You can’t have a retail business without a good product to sell, which is why companies invest enormous resources into a thoughtful product development strategy.
The most successful retailers understand the importance of developing new products and improving their existing merchandise. Continuously finding ways to innovate will keep your business competitive.
Not sure where to start?
This post will walk you through the seven stages of an ecommerce product development strategy. By the end of this article, you’ll have a solid idea of how winning products make it to the market—and how you can create more of them.
1. Smarter Product Ideation
Every great product starts with an idea. It happens when you and your team get that light bulb moment and come up with a concept that would change the world—or at least, add value to other people’s lives.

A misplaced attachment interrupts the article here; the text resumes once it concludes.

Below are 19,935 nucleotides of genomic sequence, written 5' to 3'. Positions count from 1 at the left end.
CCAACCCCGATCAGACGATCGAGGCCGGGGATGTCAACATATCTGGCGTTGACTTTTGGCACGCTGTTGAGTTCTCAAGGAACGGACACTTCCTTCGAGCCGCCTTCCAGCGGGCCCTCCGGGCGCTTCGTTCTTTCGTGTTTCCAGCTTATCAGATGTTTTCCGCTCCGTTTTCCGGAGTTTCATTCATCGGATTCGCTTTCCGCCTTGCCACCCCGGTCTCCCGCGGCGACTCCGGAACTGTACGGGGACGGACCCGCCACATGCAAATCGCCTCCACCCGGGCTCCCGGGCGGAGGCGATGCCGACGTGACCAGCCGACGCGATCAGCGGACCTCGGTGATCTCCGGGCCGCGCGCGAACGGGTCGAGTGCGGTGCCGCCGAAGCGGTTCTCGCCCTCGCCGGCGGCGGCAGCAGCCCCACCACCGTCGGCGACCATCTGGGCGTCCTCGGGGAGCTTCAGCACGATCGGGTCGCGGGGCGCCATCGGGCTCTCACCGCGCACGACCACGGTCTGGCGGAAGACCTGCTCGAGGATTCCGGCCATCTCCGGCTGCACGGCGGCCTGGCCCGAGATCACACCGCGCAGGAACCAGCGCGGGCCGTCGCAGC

There are multiple ways to navigate the ideation process, but one of the most popular and effective methods is to start with by gathering customer feedback from your existing shoppers. Conduct surveys and analyze your product reviews to identify pain points and opportunities to improve.
Let’s say you discovered that a significant chunk of your customers are asking if an item comes in another color or size. You now have valuable feedback that you can use when developing your next product line.
Pro tip: Want to make this process easier? Instead of manually combing through your reviews, use a review analytics solution like Product Pulse, which uses natural language processing and sentiment analysis to uncover trends and insights that you can use in your product development strategy. Powered by our Intelligence Engine, the solution has processed over 40 million product reviews, 2 million unique topics and 5 million unique opinions.
Learn more about Product Pulse and see a demo by contacting our team today!
Learn the S.C.A.M.P.E.R. Technique
In addition to analyzing reviews, you should also consider the SCAMPER technique when cooking up product ideas. SCAMPER stands for Substitute, Combine, Adapt, Modify, Put to another use, Eliminate and Reverse/Rearrange.